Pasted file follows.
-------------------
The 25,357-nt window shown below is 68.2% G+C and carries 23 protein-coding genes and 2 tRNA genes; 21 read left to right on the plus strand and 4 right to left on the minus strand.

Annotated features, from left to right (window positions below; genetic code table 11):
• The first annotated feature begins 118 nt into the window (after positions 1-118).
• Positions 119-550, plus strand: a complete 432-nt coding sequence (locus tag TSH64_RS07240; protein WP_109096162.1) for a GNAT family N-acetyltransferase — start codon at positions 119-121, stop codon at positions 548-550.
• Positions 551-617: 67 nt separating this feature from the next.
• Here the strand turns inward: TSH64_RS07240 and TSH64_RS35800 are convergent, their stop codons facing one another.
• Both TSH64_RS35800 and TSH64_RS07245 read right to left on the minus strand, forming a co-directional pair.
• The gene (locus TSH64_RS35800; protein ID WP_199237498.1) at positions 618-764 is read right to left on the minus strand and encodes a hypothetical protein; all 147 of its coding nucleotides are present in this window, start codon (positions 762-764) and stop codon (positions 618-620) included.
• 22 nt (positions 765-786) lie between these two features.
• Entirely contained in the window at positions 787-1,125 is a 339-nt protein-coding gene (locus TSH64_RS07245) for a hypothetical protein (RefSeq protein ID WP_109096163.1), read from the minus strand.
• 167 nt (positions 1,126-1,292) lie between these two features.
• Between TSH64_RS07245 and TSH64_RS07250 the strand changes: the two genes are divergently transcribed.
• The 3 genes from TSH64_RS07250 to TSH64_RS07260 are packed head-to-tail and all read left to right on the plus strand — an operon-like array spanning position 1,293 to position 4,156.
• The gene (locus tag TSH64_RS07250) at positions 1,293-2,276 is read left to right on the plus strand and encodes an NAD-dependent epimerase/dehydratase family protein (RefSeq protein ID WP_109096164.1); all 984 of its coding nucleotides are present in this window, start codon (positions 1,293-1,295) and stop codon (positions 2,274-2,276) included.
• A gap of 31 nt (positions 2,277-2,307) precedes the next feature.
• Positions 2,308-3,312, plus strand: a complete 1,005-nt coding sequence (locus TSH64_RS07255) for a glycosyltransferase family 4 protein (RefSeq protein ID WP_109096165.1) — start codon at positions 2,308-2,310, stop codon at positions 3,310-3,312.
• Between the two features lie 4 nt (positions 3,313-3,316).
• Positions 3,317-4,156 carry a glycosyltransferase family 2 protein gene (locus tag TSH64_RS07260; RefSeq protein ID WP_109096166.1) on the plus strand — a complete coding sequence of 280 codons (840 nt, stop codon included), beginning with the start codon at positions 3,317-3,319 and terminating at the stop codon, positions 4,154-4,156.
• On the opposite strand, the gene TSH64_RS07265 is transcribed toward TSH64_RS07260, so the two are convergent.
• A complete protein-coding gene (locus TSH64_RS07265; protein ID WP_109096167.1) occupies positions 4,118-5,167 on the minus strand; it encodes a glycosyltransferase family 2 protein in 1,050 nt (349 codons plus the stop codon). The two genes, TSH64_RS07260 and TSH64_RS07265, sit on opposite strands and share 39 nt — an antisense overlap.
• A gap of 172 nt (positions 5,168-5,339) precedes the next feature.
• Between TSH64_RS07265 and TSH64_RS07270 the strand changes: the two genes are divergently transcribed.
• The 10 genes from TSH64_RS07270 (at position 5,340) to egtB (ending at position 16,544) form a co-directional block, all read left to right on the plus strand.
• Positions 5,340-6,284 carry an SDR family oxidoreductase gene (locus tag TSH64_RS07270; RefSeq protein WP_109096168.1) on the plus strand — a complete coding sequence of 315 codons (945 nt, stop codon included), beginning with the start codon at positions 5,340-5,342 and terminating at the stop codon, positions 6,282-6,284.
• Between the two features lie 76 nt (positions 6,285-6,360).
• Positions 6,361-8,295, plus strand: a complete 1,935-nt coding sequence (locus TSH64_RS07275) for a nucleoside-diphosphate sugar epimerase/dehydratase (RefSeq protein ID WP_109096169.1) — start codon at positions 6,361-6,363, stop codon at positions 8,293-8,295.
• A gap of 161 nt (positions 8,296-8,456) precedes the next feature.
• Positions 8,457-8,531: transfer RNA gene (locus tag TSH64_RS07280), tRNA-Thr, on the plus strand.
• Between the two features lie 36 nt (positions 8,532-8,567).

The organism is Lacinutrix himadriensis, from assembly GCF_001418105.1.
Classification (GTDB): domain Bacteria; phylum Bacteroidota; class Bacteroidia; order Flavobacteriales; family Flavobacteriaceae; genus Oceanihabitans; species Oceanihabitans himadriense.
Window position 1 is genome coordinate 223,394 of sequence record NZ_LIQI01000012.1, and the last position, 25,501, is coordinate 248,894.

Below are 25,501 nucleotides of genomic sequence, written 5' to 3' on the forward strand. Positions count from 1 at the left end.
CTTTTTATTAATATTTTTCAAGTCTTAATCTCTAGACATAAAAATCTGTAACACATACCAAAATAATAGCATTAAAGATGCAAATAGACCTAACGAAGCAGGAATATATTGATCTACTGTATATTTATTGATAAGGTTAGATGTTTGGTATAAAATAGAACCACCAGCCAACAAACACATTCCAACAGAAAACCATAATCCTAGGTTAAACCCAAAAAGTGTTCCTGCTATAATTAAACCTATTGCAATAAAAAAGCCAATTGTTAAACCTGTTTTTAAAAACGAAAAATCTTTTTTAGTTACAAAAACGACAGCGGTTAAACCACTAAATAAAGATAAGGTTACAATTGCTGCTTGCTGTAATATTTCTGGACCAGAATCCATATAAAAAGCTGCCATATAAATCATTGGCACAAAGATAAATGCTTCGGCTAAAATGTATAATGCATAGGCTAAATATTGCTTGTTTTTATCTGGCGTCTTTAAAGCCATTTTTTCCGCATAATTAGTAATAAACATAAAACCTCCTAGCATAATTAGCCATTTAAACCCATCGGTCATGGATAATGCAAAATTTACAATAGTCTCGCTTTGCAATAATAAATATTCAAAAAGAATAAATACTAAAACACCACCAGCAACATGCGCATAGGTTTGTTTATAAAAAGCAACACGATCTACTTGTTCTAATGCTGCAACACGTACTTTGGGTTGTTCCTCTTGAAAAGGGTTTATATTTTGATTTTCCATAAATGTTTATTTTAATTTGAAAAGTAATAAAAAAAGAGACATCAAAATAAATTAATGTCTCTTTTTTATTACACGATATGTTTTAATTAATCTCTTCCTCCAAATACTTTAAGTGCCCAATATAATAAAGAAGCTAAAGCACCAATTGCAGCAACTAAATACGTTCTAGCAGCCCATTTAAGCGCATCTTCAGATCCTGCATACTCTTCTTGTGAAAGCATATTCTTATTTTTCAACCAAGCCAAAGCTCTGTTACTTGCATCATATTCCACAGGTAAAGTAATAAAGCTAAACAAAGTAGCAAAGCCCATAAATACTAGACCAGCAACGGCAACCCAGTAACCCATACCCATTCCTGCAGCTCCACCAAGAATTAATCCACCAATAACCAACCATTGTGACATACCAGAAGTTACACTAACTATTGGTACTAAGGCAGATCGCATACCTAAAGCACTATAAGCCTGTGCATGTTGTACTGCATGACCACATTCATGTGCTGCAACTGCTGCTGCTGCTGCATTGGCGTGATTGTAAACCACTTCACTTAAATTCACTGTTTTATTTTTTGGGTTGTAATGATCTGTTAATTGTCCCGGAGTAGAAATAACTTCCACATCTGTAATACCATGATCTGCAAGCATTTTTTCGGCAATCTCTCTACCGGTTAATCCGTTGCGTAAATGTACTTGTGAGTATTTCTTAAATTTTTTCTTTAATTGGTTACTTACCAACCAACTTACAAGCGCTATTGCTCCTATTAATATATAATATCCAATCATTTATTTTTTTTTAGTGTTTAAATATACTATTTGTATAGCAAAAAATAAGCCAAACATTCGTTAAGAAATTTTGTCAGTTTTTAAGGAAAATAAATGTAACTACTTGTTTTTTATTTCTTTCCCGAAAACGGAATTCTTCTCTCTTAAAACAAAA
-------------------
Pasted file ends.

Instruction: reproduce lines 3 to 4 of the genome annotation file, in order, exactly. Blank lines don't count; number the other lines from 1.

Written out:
• The first annotated feature begins 118 nt into the window (after positions 1-118).
• Positions 119-550, plus strand: a complete 432-nt coding sequence (locus tag TSH64_RS07240; protein WP_109096162.1) for a GNAT family N-acetyltransferase — start codon at positions 119-121, stop codon at positions 548-550.